All samples were picked randomly, one sample per population, not as population averages.  No consensus was run.   Both, averaging and consensus calculation would minimize fluctuation in results of minor components, like between Siberian and East-Asian.  The data was converted from the EIGENSTRAT data format I usually use in my tests, of course with exception of the project members.  For that purpose I made a small Bash script which converts Eigenstrat to 23andMe format.  The data and Dna.Land's Admixture program will be soon available here and if anyone see the Eigenstrat-to-23andMe conversion useful I'll include also it to the downloadable library.

sunnuntai 13. elokuuta 2017

Project admixture analyses, revised

Now I used more SNP's with the method coded by Dna.Land authors.  It is now also possible to download all necessary tools for DIY purpose.  It works only on Linux and needs Python to be installed.  Here is a help how to install Python on Ubuntu.

Some comments to understand more about results:

- after a lot of testing I found that the Swedish sample bunch published by the study "No Evidence from Genome-Wide Data of a Khazar Origin for the Ashkenazi Jews" (Behar et.al) doesn't fit well with my Swedish project samples and all of them express more Northwest and Central European than the aforementioned Swedish reference.  This happens even if their self-declarations presume some Finnish admixture.   Therefore I decided to label them as East_Scandinavians, which seemed to be correct.  I wonder where they are geographically from.  

- Saami reference samples, unfortunately too few of them were available leading to increased statistic error,  cannot be considered as a source of Siberian.  They represent here a much more diverse source of genetic history.   The small Siberian admixture usually seen in Finnic results is built in Finnish results for the reason that the present-day Siberianness among Finnic people is old and distinct and doesn't match with present Siberians if we simultaneously use also Finnic reference samples.

The summarizing tree:













Results:

FI1
Finnic 54.6
East_Scandinavian 25.5
Saami 8.0
Northeast_European 5.7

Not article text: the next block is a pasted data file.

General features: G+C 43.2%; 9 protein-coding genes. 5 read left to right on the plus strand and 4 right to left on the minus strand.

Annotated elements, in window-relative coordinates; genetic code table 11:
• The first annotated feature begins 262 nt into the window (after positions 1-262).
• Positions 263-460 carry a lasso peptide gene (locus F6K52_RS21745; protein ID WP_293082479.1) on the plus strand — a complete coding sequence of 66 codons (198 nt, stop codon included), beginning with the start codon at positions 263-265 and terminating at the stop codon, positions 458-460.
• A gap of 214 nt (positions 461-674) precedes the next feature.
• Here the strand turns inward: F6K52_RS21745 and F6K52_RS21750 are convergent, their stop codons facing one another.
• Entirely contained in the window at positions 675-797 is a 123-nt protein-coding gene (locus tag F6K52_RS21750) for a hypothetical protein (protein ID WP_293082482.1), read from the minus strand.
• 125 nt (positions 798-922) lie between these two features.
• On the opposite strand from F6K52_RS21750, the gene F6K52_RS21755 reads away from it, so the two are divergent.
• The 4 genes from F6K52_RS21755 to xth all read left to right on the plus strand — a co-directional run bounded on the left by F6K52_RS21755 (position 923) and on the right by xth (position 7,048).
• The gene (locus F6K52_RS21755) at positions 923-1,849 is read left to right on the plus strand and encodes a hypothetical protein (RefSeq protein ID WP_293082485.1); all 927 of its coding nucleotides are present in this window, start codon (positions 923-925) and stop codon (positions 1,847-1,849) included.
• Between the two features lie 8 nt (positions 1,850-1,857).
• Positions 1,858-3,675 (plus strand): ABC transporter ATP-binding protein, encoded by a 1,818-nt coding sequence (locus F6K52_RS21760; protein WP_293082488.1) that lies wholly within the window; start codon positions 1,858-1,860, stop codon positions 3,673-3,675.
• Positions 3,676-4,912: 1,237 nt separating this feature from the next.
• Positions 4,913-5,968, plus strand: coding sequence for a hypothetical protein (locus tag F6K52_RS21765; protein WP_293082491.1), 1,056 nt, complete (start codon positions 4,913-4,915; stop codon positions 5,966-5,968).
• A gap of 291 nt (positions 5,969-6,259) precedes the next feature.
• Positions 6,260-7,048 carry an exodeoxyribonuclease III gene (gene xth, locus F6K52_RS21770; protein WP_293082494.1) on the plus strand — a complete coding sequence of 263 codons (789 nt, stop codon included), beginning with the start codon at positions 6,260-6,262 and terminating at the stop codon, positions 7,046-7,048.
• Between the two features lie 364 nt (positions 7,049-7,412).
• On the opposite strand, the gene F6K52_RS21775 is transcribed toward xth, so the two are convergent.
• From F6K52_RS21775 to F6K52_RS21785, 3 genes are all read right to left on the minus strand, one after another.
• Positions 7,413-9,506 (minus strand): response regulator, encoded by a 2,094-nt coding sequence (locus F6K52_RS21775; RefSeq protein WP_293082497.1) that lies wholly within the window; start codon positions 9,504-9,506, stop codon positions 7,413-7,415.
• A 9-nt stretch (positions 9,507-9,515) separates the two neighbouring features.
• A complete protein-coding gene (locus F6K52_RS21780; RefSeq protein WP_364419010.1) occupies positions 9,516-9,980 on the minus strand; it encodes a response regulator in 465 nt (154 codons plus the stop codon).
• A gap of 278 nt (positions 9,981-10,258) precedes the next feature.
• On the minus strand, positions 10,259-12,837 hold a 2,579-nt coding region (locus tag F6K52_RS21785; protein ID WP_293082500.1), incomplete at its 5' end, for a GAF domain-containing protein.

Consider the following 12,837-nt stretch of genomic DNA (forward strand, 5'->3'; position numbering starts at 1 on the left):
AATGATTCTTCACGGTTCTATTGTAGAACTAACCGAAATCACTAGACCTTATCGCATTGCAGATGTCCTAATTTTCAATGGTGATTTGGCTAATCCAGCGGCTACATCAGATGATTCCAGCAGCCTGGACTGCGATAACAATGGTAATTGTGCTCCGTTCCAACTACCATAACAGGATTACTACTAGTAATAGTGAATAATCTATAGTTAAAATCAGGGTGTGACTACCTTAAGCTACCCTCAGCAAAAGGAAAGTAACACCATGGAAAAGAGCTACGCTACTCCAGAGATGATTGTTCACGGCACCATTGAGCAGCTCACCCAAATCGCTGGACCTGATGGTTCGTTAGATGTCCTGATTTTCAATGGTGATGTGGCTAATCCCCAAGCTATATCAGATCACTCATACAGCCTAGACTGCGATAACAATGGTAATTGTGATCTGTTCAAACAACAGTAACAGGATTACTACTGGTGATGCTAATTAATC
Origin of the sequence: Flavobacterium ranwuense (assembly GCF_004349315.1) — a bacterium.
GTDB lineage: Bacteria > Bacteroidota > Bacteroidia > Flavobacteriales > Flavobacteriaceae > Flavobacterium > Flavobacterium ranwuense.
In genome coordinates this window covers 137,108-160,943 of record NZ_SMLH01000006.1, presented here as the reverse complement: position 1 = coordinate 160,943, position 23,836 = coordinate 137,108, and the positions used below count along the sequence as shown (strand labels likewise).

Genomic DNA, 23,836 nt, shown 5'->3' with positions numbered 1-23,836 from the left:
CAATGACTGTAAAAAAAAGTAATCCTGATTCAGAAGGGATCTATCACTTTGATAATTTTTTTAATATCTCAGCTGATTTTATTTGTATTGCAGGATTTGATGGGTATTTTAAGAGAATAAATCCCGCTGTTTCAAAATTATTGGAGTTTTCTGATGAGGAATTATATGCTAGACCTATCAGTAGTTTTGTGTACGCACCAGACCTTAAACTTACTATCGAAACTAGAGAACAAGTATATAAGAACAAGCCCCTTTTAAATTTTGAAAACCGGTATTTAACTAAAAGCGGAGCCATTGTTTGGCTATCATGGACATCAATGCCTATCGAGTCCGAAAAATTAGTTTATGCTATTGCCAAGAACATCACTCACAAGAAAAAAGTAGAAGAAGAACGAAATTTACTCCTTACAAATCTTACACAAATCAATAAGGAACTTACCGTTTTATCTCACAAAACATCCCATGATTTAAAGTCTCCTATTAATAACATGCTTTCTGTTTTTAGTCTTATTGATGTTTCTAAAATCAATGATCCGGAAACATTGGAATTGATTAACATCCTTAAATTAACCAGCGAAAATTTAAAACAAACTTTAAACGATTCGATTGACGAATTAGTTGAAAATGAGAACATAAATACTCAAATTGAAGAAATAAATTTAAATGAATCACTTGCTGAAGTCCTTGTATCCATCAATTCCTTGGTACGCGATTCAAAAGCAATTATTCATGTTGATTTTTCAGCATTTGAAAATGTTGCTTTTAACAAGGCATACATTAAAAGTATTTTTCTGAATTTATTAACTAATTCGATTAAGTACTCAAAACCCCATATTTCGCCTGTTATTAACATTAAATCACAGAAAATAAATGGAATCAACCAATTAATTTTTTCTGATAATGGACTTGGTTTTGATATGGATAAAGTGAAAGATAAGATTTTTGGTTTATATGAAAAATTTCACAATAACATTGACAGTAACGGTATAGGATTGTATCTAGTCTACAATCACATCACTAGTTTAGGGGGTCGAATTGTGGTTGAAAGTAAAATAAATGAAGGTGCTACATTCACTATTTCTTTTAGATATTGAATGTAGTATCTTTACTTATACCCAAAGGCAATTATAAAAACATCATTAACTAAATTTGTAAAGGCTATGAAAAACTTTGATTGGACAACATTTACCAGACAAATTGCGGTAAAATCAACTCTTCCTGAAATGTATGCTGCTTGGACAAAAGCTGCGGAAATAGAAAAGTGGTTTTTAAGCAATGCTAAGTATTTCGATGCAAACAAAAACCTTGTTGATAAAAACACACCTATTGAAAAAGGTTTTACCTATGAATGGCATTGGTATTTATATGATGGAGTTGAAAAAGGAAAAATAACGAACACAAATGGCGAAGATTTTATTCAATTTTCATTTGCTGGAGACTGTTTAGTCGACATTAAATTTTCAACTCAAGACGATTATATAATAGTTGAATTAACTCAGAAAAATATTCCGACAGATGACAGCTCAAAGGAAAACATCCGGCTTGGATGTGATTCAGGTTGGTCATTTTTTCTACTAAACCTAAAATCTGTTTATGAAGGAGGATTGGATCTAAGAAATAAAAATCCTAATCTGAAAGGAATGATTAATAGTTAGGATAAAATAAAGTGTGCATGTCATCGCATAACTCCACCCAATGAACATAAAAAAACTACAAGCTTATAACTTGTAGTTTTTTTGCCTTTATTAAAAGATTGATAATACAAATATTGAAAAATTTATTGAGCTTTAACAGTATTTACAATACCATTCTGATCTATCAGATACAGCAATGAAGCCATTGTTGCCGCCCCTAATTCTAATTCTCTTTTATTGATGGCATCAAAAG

Slavic 2.2
Northwest_European 1.0
Central_European 1.3
AMBIG_European 1.7

FI2
Finnic 52.7
Northwest_European 31.3
East_Scandinavian 6.1
Saami 3.8
Northeast_European 2.3
Slavic 1.9
Central_European 1.4

FI3
Finnic 72.9
East_Scandinavian 16.3
Saami 3.6
Baltic 3.4
Northwest_European 1.6
Northeast_European 1.7

FI4
Finnic 49.1
Northwest_European 25.1
East_Scandinavian 12.9
Northeast_European 5.1
Slavic 2.4
Saami 2.9
Baltic 2.3

FI5
Finnic 80.0
East_Scandinavian 13.4
Saami 3.4
Central_European 2.5

FI6
Finnic 54.2
East_Scandinavian 27.2
Baltic 9.3
Northwest_European 2.3
Saami 1.8
Northeast_European 1.7
Mediterranean 1.1
Central_European 2.0

FI7
Finnic 97.8
AMBIG_European 1.7

FI8
Finnic 95.1
East_Scandinavian 2.1
Baltic 1.7
AMBIG_European 1.1

FI9
Finnic 85.7
East_Scandinavian 11.9
Baltic 2.1

FI10
Finnic 64.0
Saami 31.5
Siberian 2.5
Uralic 1.0

FI11
Finnic 92.7
East_Scandinavian 5.2
Saami 2.1

FI12
Finnic 83.6
East_Scandinavian 15.2
AMBIG_European 1.1

FI14
Finnic 77.7
Baltic 16.8
East_Scandinavian 2.9
AMBIG_European 2.1

FI15
Finnic 97.8
AMBIG_European 1.7

FI16
Finnic 73.6
East_Scandinavian 14.6
Northwest_European 5.1
Central_European 5.4
Saami 1.0

FI17
Finnic 67.8
East_Scandinavian 14.8
Central_European 7.1
Slavic 5.1
Saami 1.4
Mediterranean 1.6
AMBIGUOUS 1.1
AMBIG_East_European 1.1

FI18
Finnic 82.0
East_Scandinavian 12.9
Saami 2.9
Baltic 1.5

FI19
Finnic 73.6
East_Scandinavian 14.3
Saami 6.9
Northwest_European 3.8
Slavic 1.0

FI20
Finnic 75.8
East_Scandinavian 17.3
Saami 4.6
Slavic 1.8

FI21
Finnic 94.0
Saami 2.1
AMBIG_European 2.0
Baltic 1.0

FI22
Finnic 94.5
Saami 1.3
Baltic 1.9
AMBIG_European 1.2
AMBIG_East_European 1.1

FI23
Finnic 68.8
East_Scandinavian 20.0
Saami 3.6
Northwest_European 3.3
Slavic 2.4
Central_European 1.7

SC2
Northwest_European 40.3
East_Scandinavian 22.4
Central_European 15.9
Finnic 9.0
Slavic 4.2
Baltic 3.9
Saami 1.6
Mediterranean 1.7
AMBIG_European 1.0

SC3